The book is rated 4.07/5 at goodreads.com, from 756 ratings. See 112 reader reviews at: http://bit.ly/2ad2hBe.
Buy it or see reader reviews on amazon.com at: http://amzn.to/2tDG2TB.
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A self-help book recommendation: The Girl with the Lower Back Tattoo by Amy Schumer

A critic review (source AV Club) can be read at: http://bit.ly/2evdijx.
The material is thick with jokes, landing effortlessly from someone you can easily imagine as your good vulgar friend, filling you in on the mundane and the sordid details of her life.
Book description from Google Books:
#1 New York Times Bestseller “Amy Schumer’s book will make you love her even more. For a comedian of unbridled (and generally hilarious) causticity, Schumer has written a probing, confessional, unguarded, and, yes, majorly humanizing non-memoir, a book that trades less on sarcasm, and more on emotional resonance.” —Vogue “The Girl with the Lower Back Tattoo is an alternatingly meditative, sexually explicit, side-splittingly hilarious, heart-wrenching, disturbing, passionately political, and always staggeringly authentic ride through the highs and lows of the comedic powerhouse’s life to date.” —Harper’s Bazaar “This is your happy hour with Amy Schumer…It’s Bossypants meets Trainwreck meets your long weekend.” —TheSkimm “Amy’s got your back. She’s in your corner. She’s an honesty bomb. And she’s coming for you.” —Actress Tilda Swinton and Trainwreck co-star The Emmy Award-winning comedian, actress, writer, and star of Inside Amy Schumer and the acclaimed film Trainwreck has taken the entertainment world by storm with her winning blend of smart, satirical humor. Now, Amy Schumer has written a refreshingly candid and uproariously funny collection of (extremely) personal and observational essays.In The Girl with the Lower Back Tattoo, Amy mines her past for stories about her teenage years, her family, relationships, and sex and shares the experiences that have shaped who she is—a woman with the courage to bare her soul to stand up for what she believes in, all while making us laugh. Ranging from the raucous to the romantic, the heartfelt to the harrowing, this highly entertaining and universally appealing collection is the literary equivalent of a night out with your best friend—an unforgettable and fun adventure that you wish could last forever. Whether she’s experiencing lust-at-first-sight while in the airport security line, sharing her own views on love and marriage, admitting to being an introvert, or discovering her cross-fit instructor’s secret bad habit, Amy Schumer proves to be a bighearted, brave, and thoughtful storyteller that will leave you nodding your head in recognition, laughing out loud, and sobbing uncontrollably—but only because it’s over.
The book is rated 3.76/5 at goodreads.com, from 55964 ratings. See 5980 reader reviews at: http://bit.ly/2eve7Jm.
Buy it or see reader reviews on amazon.com at: http://amzn.to/2x9SPNJ.

A self-help book recommendation: They Left Us Everything: A Memoir by Plum Johnson

A critic review (source National Post arts) can be read at: http://bit.ly/2cLpba9.
It’s the kind of slim, unassuming memoir that hits you deep in the gut, leaving you bruised and thoughtful long after its last page.
Book description from Google Books:
Winner of the 2015 RBC Taylor Prize Winner of the 2016 Forest of Reading� Evergreen Award(tm)  After almost twenty years of caring for elderly parents–first for their senile father,  and then for their cantankerous ninety-three-year-old mother–author Plum Johnson  and her three younger brothers experience conflicted feelings of grief and relief when  their mother, the surviving parent, dies. Now they must empty and sell the beloved  family home, which hasn’t been de-cluttered in more than half a century. Twenty-three  rooms bulge with history, antiques, and oxygen tanks. Plum remembers her loving  but difficult parents who could not have been more different: the British father, a  handsome, disciplined patriarch who nonetheless could not control his opinionated,  extroverted Southern-belle wife who loved tennis and gin gimlets. The task consumes  her, becoming more rewarding than she ever imagined. Items from childhood trigger  memories of her eccentric family growing up in a small town on the shores of Lake  Ontario in the 1950s and 60s. But unearthing new facts about her parents helps her  reconcile those relationships with a more accepting perspective about who they were  and what they valued.   They Left Us Everything is a funny, touching memoir about the importance of preserving  family history to make sense of the past and nurturing family bonds to safeguard the  future.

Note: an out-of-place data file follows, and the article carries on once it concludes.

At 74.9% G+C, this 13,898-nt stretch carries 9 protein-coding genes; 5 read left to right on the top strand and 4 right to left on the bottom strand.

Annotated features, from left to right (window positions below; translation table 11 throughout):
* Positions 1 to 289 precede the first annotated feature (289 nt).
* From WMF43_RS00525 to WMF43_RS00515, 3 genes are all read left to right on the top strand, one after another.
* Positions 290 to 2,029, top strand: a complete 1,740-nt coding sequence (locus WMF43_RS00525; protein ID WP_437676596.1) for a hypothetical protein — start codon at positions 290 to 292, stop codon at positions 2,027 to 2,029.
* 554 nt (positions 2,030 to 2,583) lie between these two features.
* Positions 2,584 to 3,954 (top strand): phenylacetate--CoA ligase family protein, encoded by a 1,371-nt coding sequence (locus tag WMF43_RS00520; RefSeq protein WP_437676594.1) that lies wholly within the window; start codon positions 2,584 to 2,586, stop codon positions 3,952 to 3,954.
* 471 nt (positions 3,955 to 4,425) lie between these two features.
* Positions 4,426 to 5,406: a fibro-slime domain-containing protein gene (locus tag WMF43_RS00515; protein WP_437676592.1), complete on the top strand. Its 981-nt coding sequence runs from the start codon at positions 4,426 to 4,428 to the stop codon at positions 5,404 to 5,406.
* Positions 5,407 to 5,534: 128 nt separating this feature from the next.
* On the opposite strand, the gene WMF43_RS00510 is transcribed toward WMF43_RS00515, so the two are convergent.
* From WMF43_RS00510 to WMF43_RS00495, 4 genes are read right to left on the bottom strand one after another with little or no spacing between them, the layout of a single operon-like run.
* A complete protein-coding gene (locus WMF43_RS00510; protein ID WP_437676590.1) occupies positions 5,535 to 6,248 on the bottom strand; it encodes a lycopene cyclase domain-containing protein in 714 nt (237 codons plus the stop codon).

The book is rated 3.83/5 at goodreads.com, from 2049 ratings. See 415 reader reviews at: http://bit.ly/2cLq6Ye.
Buy it or see reader reviews on amazon.com at: http://amzn.to/2tJxg5y.

A self-help book recommendation: The Great Spring: Writing, Zen, and This Zigzag Life by Natalie Goldberg

A critic review (source Star Tribune) can be read at: http://strib.mn/2ewziuy.
When she returns to the city where it all began, her talks are sure to enliven and enlighten, and I feel confident that at both events she’ll hear the sound of two hands clapping.
Book description from Google Books:
What does it take to have a long writing life? Drawing her years of writing, teaching, and practicing Zen, Natalie Goldberg shares the experiences that have opened her to new ways of being alive–experiences that point the way forward in our lives and our writing. The “great spring” of this book title refers to the great rush of energy that arrives when you think no life will ever come again–the early yellow flowering forsythia, for example. It also refers to enlightenment: obstructions shatter, pain cracks open, previously resisted truth releases, an acceptance of transiency flows through. Natalie Goldberg shares the moments that have sprung from her own life of writing, teaching, and Zen practice–moments of searching, wandering, zigzagging, losing, and leaping where she has found herself and her voice. In these pages, we watch as Natalie “makes positive effort for the good”–one of the guiding rules of her writing life–and we see that if we can stay attentive in our lives, even in the middle of the ruins, “we can hear the sound of a songbird in a Paris chestnut tree.” Whether we know if the song comes from inside us or out doesn’t matter. Thirteen of the twenty-two essays in the book have been previously published (often in a different form). Those publications include Yoga Journal, Shambhala Sun, Five Points, and Creative Nonfiction.
The book is rated 3.79/5 at goodreads.com, from 190 ratings. See 46 reader reviews at: http://bit.ly/2ewBHph.
Buy it or see reader reviews on amazon.com at: http://amzn.to/2s9JgJq.